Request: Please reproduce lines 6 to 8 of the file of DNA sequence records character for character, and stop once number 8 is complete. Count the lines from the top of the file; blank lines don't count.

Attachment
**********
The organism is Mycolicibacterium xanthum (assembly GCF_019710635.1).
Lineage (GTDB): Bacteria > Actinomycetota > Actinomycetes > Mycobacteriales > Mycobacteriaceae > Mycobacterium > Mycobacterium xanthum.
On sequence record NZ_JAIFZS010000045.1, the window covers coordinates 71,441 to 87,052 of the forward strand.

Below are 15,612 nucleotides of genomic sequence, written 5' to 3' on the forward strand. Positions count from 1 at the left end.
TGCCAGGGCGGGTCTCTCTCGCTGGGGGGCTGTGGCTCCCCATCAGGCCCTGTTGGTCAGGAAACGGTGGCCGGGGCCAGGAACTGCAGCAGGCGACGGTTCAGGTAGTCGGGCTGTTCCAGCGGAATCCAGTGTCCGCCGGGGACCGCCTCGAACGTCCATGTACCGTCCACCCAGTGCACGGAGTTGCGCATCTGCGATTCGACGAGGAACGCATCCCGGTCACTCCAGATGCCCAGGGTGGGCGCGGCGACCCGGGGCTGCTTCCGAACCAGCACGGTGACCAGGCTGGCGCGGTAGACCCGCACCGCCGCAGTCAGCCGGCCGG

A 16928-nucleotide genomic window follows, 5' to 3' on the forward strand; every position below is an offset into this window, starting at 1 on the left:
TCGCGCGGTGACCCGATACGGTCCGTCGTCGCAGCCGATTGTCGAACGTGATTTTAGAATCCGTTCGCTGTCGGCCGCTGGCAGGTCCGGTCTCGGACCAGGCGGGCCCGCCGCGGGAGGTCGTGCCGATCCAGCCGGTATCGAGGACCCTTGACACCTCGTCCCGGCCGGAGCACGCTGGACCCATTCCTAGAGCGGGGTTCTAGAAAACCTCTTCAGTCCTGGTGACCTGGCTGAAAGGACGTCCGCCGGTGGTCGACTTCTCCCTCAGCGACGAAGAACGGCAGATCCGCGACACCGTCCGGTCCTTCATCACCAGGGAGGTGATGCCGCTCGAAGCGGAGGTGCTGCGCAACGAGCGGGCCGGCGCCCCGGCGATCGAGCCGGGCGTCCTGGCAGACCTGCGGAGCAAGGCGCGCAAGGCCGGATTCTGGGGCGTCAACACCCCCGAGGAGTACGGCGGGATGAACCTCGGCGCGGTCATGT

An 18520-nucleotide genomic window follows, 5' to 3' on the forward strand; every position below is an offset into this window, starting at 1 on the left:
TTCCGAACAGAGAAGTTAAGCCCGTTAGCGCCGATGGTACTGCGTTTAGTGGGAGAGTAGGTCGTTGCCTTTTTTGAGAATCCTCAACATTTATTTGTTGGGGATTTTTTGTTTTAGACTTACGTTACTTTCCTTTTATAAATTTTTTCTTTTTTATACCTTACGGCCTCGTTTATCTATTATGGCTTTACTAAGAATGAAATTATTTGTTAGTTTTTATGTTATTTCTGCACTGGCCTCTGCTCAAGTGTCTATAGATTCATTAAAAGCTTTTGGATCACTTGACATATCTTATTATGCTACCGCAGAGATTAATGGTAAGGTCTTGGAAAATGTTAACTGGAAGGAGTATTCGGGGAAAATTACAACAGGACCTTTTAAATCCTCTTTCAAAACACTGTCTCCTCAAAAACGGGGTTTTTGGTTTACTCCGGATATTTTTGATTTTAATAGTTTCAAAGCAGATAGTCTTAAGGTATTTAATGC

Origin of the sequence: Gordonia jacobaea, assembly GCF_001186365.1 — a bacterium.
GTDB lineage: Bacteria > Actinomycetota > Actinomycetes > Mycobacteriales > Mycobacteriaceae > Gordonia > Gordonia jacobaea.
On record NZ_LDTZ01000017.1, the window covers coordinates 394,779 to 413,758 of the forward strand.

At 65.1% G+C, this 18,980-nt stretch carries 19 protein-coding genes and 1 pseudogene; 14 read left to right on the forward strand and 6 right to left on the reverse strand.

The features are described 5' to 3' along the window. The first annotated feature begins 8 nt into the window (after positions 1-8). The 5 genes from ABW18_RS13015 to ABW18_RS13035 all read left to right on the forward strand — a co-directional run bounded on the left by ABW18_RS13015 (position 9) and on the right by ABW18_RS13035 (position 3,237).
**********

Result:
A 16928-nucleotide genomic window follows, 5' to 3' on the forward strand; every position below is an offset into this window, starting at 1 on the left:
TCGCGCGGTGACCCGATACGGTCCGTCGTCGCAGCCGATTGTCGAACGTGATTTTAGAATCCGTTCGCTGTCGGCCGCTGGCAGGTCCGGTCTCGGACCAGGCGGGCCCGCCGCGGGAGGTCGTGCCGATCCAGCCGGTATCGAGGACCCTTGACACCTCGTCCCGGCCGGAGCACGCTGGACCCATTCCTAGAGCGGGGTTCTAGAAAACCTCTTCAGTCCTGGTGACCTGGCTGAAAGGACGTCCGCCGGTGGTCGACTTCTCCCTCAGCGACGAAGAACGGCAGATCCGCGACACCGTCCGGTCCTTCATCACCAGGGAGGTGATGCCGCTCGAAGCGGAGGTGCTGCGCAACGAGCGGGCCGGCGCCCCGGCGATCGAGCCGGGCGTCCTGGCAGACCTGCGGAGCAAGGCGCGCAAGGCCGGATTCTGGGGCGTCAACACCCCCGAGGAGTACGGCGGGATGAACCTCGGCGCGGTCATGT

An 18520-nucleotide genomic window follows, 5' to 3' on the forward strand; every position below is an offset into this window, starting at 1 on the left: